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How Central Banks Are Using Big Data to Help Shape Policy
December 19, 2017 News analytics big data


Central bankers around the world have set up or are creating departments to embrace big data in the quest for deeper insight into the economies they manage.

“Isaac Asimov once said, ‘I do not fear computers. I fear the lack of them,’” David Hardoon, chief data officer at the Monetary Authority of Singapore, said in a recent speech. “We are now starting to put in place the necessary tools, infrastructure and skillsets to harness the power of data science to unlock insights, sharpen surveillance of risks, enhance regulatory compliance and transform the way we do work.”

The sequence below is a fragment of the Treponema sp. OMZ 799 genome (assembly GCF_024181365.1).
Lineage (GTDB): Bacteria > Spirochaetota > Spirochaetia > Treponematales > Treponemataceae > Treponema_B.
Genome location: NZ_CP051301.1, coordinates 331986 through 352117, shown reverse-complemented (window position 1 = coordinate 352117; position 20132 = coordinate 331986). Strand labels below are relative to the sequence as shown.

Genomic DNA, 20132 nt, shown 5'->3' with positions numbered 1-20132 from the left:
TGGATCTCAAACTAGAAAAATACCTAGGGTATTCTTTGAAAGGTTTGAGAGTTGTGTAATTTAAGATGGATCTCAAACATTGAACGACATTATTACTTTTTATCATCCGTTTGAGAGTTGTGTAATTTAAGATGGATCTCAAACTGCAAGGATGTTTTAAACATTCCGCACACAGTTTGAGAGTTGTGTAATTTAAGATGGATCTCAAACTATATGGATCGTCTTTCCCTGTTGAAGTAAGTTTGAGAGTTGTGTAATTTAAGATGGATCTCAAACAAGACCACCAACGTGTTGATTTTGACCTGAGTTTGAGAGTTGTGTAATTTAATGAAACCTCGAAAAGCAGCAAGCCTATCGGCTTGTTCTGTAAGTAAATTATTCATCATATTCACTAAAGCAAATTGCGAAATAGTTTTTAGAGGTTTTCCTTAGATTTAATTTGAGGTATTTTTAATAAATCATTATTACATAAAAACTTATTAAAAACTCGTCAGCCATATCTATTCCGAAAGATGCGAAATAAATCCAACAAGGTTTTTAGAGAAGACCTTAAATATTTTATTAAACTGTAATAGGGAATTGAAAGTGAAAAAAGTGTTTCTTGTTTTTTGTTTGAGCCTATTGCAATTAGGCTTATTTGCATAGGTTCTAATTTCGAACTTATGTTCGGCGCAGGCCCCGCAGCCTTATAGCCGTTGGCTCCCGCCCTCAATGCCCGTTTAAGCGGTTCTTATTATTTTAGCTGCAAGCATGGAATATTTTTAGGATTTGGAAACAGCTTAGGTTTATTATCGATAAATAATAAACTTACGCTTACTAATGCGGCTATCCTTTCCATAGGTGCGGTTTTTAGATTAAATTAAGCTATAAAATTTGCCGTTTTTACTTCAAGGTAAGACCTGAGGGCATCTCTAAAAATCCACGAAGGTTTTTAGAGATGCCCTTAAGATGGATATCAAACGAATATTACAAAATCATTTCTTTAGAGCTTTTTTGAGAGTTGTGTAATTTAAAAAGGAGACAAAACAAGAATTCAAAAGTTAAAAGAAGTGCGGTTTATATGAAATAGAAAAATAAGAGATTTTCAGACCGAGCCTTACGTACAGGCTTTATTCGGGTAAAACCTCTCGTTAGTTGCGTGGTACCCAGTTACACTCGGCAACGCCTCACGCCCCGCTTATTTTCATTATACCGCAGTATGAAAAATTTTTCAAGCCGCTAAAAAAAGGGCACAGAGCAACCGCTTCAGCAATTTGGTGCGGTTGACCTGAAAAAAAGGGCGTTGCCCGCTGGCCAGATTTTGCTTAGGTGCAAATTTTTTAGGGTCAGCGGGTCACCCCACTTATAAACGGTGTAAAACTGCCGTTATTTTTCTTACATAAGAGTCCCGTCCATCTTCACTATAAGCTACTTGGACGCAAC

Authorities like Hardoon are tapping publicly-available sources such as Google Trends and jobs websites to help “nowcast” their economies, and confidential data like credit registers that can help identify a stressed bank. Collection of micro data increased after the financial crisis, when policy makers realized they lacked the depth of information to make appropriate decisions.

“Central banks are considering or already collecting data that is transaction by transaction, trade by trade, asset by asset, mortgage by mortgage, loan by loan,” said Maciej Piechocki, Frankfurt-based partner at BearingPoint, which has worked on regulatory technology issues with officials around the world. “That is allowing them flexibility necessary to answer policy questions that could not be answered before.”

The Bank for International Settlements, known as the central banks’ bank, is also in on the act. In March, it hustled statisticians and economists away from their computers to a Bali beach resort to explore the potential of big data for policy and supervisory purposes.

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